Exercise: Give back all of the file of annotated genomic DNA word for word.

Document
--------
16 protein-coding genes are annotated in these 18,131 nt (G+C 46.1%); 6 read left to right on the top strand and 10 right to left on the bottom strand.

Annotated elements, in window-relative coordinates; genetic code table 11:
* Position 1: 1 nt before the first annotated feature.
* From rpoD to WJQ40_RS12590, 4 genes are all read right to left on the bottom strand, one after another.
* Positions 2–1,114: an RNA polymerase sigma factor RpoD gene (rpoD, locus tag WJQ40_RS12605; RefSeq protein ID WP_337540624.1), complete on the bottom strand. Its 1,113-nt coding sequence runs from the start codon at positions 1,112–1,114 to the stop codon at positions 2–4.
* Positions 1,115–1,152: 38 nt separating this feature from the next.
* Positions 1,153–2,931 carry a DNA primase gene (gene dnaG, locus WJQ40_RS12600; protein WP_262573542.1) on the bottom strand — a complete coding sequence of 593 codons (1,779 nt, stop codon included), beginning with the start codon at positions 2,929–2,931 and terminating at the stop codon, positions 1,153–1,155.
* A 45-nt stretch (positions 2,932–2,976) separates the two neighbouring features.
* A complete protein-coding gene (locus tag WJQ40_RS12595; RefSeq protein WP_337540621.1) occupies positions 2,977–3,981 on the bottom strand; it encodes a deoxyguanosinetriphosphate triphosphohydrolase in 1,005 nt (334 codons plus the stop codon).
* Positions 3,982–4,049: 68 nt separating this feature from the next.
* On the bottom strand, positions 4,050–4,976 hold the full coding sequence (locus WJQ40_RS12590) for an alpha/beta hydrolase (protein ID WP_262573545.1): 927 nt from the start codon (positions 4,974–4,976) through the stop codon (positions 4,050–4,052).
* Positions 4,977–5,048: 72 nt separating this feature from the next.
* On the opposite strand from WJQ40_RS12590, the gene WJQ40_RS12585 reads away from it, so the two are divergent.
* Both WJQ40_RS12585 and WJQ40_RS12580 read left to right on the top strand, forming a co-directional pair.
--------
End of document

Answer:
16 protein-coding genes are annotated in these 18,131 nt (G+C 46.1%); 6 read left to right on the top strand and 10 right to left on the bottom strand.

Annotated elements, in window-relative coordinates; genetic code table 11:
* Position 1: 1 nt before the first annotated feature.
* From rpoD to WJQ40_RS12590, 4 genes are all read right to left on the bottom strand, one after another.
* Positions 2–1,114: an RNA polymerase sigma factor RpoD gene (rpoD, locus tag WJQ40_RS12605; RefSeq protein ID WP_337540624.1), complete on the bottom strand. Its 1,113-nt coding sequence runs from the start codon at positions 1,112–1,114 to the stop codon at positions 2–4.
* Positions 1,115–1,152: 38 nt separating this feature from the next.
* Positions 1,153–2,931 carry a DNA primase gene (gene dnaG, locus WJQ40_RS12600; protein WP_262573542.1) on the bottom strand — a complete coding sequence of 593 codons (1,779 nt, stop codon included), beginning with the start codon at positions 2,929–2,931 and terminating at the stop codon, positions 1,153–1,155.
* A 45-nt stretch (positions 2,932–2,976) separates the two neighbouring features.
* A complete protein-coding gene (locus tag WJQ40_RS12595; RefSeq protein WP_337540621.1) occupies positions 2,977–3,981 on the bottom strand; it encodes a deoxyguanosinetriphosphate triphosphohydrolase in 1,005 nt (334 codons plus the stop codon).
* Positions 3,982–4,049: 68 nt separating this feature from the next.
* On the bottom strand, positions 4,050–4,976 hold the full coding sequence (locus WJQ40_RS12590) for an alpha/beta hydrolase (protein ID WP_262573545.1): 927 nt from the start codon (positions 4,974–4,976) through the stop codon (positions 4,050–4,052).
* Positions 4,977–5,048: 72 nt separating this feature from the next.
* On the opposite strand from WJQ40_RS12590, the gene WJQ40_RS12585 reads away from it, so the two are divergent.
* Both WJQ40_RS12585 and WJQ40_RS12580 read left to right on the top strand, forming a co-directional pair.